A WOMAN RESCUED FROM THE MOR-MONS.
A FIGHT BETWEEN SAINTS AND PIKE’S PEAKERS.
From The Jasper (Iowa) Free Press, June 2.
A company of returning Tike's Peaker's passed through here last Sunday, having under their protec-tion a young lady, whom they bad taken from a Mor-mon train, a few miles west of Newton, a short time previous. It appears that, on last Sunday morning, as the Pike's Peak boys were crossing Skunk Bottom, they passed a train of Mormons, who were busily en-gaged—men, women and children—in endeavoring to extricate a number of their wagons that were stuck fast in the mud. While stopping for a moment to wit-ness the exertions of the Saints, they accidentally overheard a young girl, of about 19, exclaim, "I wish I was drowned in that slough!" Their interest was at once awakened, and they interrogated her as to why she made such a foolish wish. She replied that she was tired of life; that she had started from Iowa City for Salt Lake, with her father, who is a Mormon Elder; that she had been compelled to walk all the way thus far, and that when she expressed a wish to have the train and return to the city they invariably stopped her mouth. She was informed by the Peak-ers that if she desired to return to Iowa City she should go back with them, to which she replied that she desired very much to return. The Mormons, num-bering some fifty men, gathered around, armed with guns, knives, pistols, & c., & c., and declared that she should not go back.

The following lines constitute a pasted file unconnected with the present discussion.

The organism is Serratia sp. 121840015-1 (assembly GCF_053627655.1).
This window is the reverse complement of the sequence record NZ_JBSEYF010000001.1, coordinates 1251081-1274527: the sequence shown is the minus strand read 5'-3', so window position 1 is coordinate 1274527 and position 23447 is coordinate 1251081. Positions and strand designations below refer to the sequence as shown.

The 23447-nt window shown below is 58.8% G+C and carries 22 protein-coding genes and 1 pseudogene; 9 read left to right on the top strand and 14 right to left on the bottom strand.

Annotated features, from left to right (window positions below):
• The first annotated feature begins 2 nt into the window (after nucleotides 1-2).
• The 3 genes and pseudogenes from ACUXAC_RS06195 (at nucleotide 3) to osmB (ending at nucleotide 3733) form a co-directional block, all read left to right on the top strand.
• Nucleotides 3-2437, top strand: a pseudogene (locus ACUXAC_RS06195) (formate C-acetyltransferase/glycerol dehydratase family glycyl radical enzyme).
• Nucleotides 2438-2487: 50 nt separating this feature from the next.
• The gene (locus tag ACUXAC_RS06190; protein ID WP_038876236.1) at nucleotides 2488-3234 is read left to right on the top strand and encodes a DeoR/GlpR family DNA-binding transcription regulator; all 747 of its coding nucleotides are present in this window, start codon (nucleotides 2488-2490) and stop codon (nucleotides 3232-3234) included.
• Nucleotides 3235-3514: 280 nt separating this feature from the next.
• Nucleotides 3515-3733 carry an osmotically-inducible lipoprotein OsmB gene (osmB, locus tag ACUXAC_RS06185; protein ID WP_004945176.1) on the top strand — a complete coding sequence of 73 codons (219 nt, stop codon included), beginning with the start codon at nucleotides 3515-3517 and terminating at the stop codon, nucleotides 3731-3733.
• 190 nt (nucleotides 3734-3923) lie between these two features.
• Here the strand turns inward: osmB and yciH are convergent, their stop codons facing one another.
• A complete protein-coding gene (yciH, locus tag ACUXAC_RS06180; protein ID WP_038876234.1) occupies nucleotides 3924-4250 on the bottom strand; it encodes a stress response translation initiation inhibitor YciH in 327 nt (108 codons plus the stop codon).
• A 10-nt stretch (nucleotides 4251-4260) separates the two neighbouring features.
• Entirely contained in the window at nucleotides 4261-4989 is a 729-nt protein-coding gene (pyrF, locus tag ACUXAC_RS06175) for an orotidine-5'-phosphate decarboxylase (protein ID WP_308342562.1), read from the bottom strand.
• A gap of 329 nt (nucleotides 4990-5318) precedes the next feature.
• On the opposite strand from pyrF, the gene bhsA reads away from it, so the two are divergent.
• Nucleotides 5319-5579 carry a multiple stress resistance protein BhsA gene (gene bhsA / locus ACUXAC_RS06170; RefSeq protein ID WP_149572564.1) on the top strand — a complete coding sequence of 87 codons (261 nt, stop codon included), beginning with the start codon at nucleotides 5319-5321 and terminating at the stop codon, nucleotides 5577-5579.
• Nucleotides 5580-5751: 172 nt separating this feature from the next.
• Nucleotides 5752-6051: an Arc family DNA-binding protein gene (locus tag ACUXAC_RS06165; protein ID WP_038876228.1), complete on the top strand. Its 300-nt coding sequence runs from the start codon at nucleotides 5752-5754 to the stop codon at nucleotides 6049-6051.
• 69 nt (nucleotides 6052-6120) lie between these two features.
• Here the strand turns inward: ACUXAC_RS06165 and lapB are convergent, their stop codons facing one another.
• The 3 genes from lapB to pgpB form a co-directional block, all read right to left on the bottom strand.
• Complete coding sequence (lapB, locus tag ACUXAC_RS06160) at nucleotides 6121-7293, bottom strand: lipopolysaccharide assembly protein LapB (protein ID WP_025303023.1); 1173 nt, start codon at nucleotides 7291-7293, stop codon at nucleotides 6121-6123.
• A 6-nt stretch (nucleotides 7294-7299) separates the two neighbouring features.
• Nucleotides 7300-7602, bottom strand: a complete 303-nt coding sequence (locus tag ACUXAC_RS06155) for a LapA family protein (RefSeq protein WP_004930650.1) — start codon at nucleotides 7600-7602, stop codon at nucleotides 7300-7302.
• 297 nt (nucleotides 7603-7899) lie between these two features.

The Peak boys, nothing daunted, armed themselves with guns and revolvers, and announced their de'er-mination to take the girl at all hazards, and proceeded to carry out their intentions. For a time a fight seemed inevitable, but finally Mormon courage gave way, and the boys succeeded in placing the girl safely under their own protection. She then informed them that the Saints had a trunk and other baggage belonging to her, which they at once proceeded to obtain. The fol-lowers of Brigham boldly announced their intention to fight before they would permit the things to be taken from their wagons.
A show of guns and revolvers, however, cooled their ardor, and Mormon courage oozed out at their fingers' ends, while the boys proceed to transfer the baggage to their own wagons—the Saints looking on and uttering terrible imprecations against the perpetrators of the horrid outrage, as they termed it. After obtaining all they sought, the rescuers drove away with the young lady in their possession, leaving the Mormons to con-sole themselves as best they could in their loss.
The Pike's Peakers who were engaged in the rescue, who numbered only about 28 men, were from Indiana, Illinois and Iowa City.
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